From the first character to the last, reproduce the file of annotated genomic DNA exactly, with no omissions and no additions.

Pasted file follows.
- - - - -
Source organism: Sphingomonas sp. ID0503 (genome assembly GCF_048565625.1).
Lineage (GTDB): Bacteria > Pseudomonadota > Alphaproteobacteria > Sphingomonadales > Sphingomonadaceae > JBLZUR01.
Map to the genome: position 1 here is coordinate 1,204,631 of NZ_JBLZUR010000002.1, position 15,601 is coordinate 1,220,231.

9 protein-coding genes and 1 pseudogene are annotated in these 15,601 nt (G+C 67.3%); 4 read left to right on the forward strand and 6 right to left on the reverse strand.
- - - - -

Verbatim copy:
Source organism: Sphingomonas sp. ID0503 (genome assembly GCF_048565625.1).
Lineage (GTDB): Bacteria > Pseudomonadota > Alphaproteobacteria > Sphingomonadales > Sphingomonadaceae > JBLZUR01.
Map to the genome: position 1 here is coordinate 1,204,631 of NZ_JBLZUR010000002.1, position 15,601 is coordinate 1,220,231.

9 protein-coding genes and 1 pseudogene are annotated in these 15,601 nt (G+C 67.3%); 4 read left to right on the forward strand and 6 right to left on the reverse strand.